"I wanted to fundamentally change my life," Krauland said.
That was part of his reason for aiming to end up stationed in Alaska.
"I wanted to lean into that sort of extreme," he said. "I think being in Alaska develops tougher, more resilient soldiers."
"I still haven't honestly figured it out"
After days of field competition, the Best Warriors got to rest and clean up a bit. Then, they flew to Washington, D.C. for interviews with a panel of the Army's most senior enlisted service members.
"They asked me questions. Some of them are knowledge based, but most of them are situational," Krauland said.
Up to that point in the competition, he'd performed well enough, but not spectacularly. The judging and scoring rubrics were largely a mystery, and he wasn't sure how he stacked up against his impressive co-competitors, many of whom had far more intimidating military specialties than his own. There was an artillerist whose skills are presently being applied to cyber warfare. His roommate was an elite sniper. A long shadow was cast by a special forces operator.
"We all thought he was gonna take it for sure," Krauland said.
But the competition pulls from all of the Army's diverse, sometimes unexpected ranks.
"There was a dude from the Army Band," Krauland said. "There was a tuba player in the competition."
The range reflected the diversity he has come to appreciate in the military, a microcosm of the Army over all, where snipers, cryptologic linguists, and tuba players all find themselves engaged in common cause.
"I think we all have these weird, like, macho masculine ideas of what soldiers are. And what I'd say is that I have been disproven of that notion time and time again. Which is really, honestly, comforting," Krauland said.
"As I go through the Army, and I meet people from different jobs, I'm always blown away at just the level of diversity, and just backgrounds people come from and how down to earth carrying everyone is," he said.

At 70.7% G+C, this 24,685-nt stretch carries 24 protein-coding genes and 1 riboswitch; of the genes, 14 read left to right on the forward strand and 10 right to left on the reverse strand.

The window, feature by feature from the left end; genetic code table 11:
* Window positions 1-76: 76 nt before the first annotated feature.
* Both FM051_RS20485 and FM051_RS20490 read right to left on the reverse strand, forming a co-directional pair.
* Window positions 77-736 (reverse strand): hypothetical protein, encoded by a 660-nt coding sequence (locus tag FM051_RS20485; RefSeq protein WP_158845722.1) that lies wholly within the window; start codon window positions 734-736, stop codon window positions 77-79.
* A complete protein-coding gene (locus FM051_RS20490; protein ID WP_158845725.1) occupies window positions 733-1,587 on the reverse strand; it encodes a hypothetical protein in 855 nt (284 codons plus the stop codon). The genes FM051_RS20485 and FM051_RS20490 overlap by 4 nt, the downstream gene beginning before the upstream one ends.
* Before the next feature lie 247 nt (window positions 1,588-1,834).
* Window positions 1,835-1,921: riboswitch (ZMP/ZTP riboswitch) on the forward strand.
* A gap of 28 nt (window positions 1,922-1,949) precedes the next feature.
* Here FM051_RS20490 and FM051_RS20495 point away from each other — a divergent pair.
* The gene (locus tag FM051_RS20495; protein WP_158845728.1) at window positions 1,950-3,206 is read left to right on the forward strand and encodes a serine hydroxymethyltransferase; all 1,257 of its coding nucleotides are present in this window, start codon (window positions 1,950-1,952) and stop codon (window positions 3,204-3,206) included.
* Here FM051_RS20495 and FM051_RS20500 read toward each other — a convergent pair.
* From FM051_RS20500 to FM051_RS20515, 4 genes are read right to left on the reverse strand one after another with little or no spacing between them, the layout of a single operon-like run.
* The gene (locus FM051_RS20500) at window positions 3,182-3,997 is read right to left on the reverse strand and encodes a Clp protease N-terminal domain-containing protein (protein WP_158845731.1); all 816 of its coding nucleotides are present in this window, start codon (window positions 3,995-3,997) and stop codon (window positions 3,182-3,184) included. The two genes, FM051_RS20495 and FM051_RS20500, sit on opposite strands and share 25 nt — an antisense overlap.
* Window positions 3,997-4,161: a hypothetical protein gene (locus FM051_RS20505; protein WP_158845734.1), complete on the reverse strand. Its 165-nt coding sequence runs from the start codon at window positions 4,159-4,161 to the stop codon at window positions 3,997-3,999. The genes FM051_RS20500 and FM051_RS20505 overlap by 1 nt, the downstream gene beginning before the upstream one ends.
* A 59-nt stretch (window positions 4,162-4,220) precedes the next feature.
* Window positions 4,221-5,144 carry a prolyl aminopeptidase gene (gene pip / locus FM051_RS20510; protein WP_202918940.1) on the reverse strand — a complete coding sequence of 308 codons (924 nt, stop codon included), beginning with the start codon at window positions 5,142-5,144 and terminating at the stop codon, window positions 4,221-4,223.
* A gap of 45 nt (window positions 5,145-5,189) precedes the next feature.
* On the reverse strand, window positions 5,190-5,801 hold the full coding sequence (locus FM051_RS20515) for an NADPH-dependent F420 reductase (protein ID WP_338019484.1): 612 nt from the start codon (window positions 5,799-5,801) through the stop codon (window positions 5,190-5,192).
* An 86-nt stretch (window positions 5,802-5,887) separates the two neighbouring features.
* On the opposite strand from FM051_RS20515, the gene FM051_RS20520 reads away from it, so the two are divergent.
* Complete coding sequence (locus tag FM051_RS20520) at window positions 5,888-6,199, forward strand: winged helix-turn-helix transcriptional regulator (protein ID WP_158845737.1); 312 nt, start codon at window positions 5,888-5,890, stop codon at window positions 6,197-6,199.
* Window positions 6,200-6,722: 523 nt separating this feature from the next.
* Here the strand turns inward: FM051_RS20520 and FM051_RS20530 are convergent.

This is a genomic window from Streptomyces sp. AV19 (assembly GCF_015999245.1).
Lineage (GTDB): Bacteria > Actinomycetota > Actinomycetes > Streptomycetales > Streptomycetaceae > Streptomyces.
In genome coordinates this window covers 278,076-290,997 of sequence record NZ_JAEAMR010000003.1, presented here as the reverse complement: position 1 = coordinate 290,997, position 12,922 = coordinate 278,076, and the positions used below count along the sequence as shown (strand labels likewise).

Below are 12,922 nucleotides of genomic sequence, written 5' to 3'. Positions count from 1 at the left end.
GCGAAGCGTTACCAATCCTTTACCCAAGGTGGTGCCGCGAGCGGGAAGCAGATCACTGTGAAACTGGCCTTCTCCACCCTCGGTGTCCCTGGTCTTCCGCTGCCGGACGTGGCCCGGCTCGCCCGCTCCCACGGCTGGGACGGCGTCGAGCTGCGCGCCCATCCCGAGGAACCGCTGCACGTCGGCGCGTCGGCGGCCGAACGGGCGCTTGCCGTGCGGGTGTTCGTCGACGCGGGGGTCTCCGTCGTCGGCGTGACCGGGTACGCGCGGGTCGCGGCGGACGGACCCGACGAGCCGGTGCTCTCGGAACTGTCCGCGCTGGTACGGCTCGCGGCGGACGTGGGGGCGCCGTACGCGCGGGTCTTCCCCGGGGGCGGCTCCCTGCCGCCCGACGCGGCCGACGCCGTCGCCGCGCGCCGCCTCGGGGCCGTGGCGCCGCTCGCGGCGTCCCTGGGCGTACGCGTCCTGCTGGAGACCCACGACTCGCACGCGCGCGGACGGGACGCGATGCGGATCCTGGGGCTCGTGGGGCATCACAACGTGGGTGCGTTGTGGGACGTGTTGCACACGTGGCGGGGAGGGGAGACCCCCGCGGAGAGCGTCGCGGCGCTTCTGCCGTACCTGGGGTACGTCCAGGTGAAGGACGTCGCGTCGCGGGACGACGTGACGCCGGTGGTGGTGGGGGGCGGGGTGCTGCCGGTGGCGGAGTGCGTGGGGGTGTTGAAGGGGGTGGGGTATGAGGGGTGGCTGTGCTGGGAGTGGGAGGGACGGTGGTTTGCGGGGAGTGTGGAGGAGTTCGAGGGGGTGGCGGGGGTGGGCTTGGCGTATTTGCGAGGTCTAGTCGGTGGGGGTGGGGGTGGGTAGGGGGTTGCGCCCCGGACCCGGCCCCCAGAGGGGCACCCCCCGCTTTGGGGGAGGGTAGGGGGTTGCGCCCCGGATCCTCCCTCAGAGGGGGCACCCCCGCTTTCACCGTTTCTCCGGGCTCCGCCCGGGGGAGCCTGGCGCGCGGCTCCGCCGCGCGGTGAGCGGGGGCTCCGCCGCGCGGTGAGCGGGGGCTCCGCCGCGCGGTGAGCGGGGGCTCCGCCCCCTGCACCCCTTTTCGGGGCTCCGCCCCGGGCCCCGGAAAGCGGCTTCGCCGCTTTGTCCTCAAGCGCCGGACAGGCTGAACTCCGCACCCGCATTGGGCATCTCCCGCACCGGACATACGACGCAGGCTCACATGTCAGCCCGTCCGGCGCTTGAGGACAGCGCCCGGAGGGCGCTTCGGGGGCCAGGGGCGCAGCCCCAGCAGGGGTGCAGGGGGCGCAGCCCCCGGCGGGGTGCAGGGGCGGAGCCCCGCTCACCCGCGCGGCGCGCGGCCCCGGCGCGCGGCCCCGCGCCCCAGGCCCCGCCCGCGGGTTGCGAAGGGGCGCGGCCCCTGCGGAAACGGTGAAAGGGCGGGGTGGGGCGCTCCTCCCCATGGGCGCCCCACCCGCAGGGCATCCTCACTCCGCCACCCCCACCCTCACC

In his interview with the senior leaders, Krauland said he spoke a lot about his philosophies on leadership and empowering the troops under his command.
"I think I had a really good conversation," he said, "and really was human with them, rather than just regurgitating the book."
Almost any one of the dozen NCO's competing in the tournament could have won, Krauland thought. There was no obvious favorite going into the announcing of the results.
Krauland thought he'd perhaps done well enough for a top-five finish. The winners were announced starting in sixth-place, then working upwards.
"When they called second, I was like, '****, I guess you didn't get it this time'," he said.
But he was wrong. He won.
"I still haven't honestly figured it out," Krauland said.
The victory came with a rank promotion to staff sergeant, and a higher profile in the Army as various sectors of the military use Krauland as a representative to promote their interests.
After the awards, he went out for a nice dinner with his sister, who lives in D.C., then met up with his fellow NCO's for celebratory carousing.
"We we really bonded out there," Krauland said. "It didn't feel competitive at all, which really blew my mind."
Oct. 31—Every year, troops from around the world compete against one another in the Army's "Best Warrior" competition — a battery of mental and physical challenges that is something like a martial cross between "Jeopardy!" and "American Ninja Warrior." But with considerably more sleep...